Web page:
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Healthy Skepticism Library item: 18964

Warning: This library includes all items relevant to health product marketing that we are aware of regardless of quality. Often we do not agree with all or part of the contents.

 

Publication type: Electronic Source

Silverman E
FTC Urged To Probe Online Health Marketing
Pharmalot 2010 Nov 23
http://www.pharmalot.com/2010/11/ftc-urged-to-probe-online-health-marketing/


Full text:

The US Federal Trade Commission is being asked by four consumer and privacy watchdog groups to investigate what they describe as allegedly “unfair and deceptive advertising practices” that consumers confront when they attempt to gather health info online. The move comes as the FDA grapples with formulating rules for how the pharmaceutical industry can adopt social media.
“Health consumers are being told that by using digital media services they have become empowered ‘e-patients,’ but they are not being informed about the privacy and potential health risks connected with the use of digital marketing of pharmaceuticals and health products,” according to the 144-page complaint filed today with the FTC by the Center for Digital Democracy, US PIRG, Consumer Watchdog and the World Privacy Forum.
“While digital and social media play an important role in providing consumers with access to in-depth information and support concerning health products and issues, US health consumers should not be subjected to hidden digital marketing techniques designed to amass detailed profiles of their behavior and then target them with ads for specific drugs and treatments.”
Among the companies named in the complaint are Google, Yahoo, Microsoft, AOL, WebMD, Quality Health, Everyday Health, and Health Central.
“The online marketing health industry has presented to the FDA and the public a fairytale version of digital marketing, where all consumers become empowered ‘e-patients (who are) able to form powerful helping communities,” the groups argue in a statement. “But while the online medium provides medical information to those seeking access to resources and support, it has been structured to engage in aggressive tactics that threaten privacy, raise questions about the fair presentation of independent information, and advance the sales of prescription drugs and over-the-counter products.”
In their filing, the groups list several interactive techniques they claim threaten consumer privacy: such as the medical “condition targeting,” which covers such illnesses as depression, COPD, diabetes, and asthma, based on a person’s use of online health info services and digital behaviors;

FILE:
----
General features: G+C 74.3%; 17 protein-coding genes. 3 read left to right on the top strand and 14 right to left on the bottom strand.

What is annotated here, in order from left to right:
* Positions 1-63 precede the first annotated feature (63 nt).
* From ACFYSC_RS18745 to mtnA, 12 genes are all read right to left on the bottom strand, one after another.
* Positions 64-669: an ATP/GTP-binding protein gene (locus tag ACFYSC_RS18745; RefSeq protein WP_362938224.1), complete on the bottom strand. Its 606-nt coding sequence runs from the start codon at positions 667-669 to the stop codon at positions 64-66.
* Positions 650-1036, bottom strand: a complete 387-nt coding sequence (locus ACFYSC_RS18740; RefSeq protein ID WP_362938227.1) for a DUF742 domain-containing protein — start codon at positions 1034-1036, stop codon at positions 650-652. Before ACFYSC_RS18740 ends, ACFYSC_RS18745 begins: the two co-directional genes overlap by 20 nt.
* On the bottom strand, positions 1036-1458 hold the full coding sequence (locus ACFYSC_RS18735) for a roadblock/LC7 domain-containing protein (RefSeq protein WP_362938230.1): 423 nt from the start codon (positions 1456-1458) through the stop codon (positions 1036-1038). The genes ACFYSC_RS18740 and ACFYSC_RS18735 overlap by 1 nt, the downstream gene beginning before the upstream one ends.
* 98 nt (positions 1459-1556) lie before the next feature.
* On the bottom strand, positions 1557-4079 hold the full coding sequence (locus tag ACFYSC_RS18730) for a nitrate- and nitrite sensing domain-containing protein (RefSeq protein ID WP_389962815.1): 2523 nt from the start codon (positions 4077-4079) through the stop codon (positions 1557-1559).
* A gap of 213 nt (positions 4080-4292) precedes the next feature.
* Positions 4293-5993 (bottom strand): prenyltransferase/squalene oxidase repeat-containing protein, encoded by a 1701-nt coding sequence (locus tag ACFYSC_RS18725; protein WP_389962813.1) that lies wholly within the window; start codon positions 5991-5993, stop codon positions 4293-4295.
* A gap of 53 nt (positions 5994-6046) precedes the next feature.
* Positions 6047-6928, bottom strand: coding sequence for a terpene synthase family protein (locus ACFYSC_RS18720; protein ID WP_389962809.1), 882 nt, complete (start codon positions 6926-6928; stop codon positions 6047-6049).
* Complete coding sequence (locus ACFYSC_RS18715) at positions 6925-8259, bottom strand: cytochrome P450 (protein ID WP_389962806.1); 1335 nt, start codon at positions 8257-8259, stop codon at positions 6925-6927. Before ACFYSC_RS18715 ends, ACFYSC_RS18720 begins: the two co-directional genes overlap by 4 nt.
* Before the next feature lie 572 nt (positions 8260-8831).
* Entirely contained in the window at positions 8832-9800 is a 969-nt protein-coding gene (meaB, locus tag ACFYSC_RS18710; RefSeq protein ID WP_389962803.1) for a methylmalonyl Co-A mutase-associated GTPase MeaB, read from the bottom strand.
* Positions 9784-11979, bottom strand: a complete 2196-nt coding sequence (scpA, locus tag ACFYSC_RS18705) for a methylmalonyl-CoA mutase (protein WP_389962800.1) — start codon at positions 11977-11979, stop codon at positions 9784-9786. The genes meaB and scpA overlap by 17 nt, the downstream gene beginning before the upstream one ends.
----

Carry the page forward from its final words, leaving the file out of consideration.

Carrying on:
Eavesdropping on online discussions of health consumers via social media data mining, enabling drugmakers to fine tune marketing campaigns for brands; collecting data on consumer actions related to health concerns by way of online profiling and behavioral tracking in order to target them for medical advertising, and using viral and word-of-mouth online to drive interest in prescriptions, over-the counter drugs, and health remedies.
Other practices mentioned include using unbranded websites and video channels to promote connections to brands, which are sponsored by drugmakers; a failure to clearly separate between what should be editorial content and promotional material by sponsors and advertisers, and influencing subconscious perceptions by using what they call ‘pharma-focused neuromarketing.’
UPDATE: PhRMA sends us this statement concerning social media: “PhRMA is still reviewing the proposal, but there are clear public health benefits for healthcare providers and patients to be able to access truthful, scientifically accurate, and FDA-regulated information about medicines online from the companies that research and develop them,” says Jeff Francer, PhRMA’s assistant general counsel.
The complaint also asks the FTC to probe the impact of ‘e-detailing,’ a growing trend in which docs, nurses and other health care providers are targeted.

 

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Cases of wilful misrepresentation are a rarity in medical advertising. For every advertisement in which nonexistent doctors are called on to testify or deliberately irrelevant references are bunched up in [fine print], you will find a hundred or more whose greatest offenses are unquestioning enthusiasm and the skill to communicate it.

The best defence the physician can muster against this kind of advertising is a healthy skepticism and a willingness, not always apparent in the past, to do his homework. He must cultivate a flair for spotting the logical loophole, the invalid clinical trial, the unreliable or meaningless testimonial, the unneeded improvement and the unlikely claim. Above all, he must develop greater resistance to the lure of the fashionable and the new.
- Pierre R. Garai (advertising executive) 1963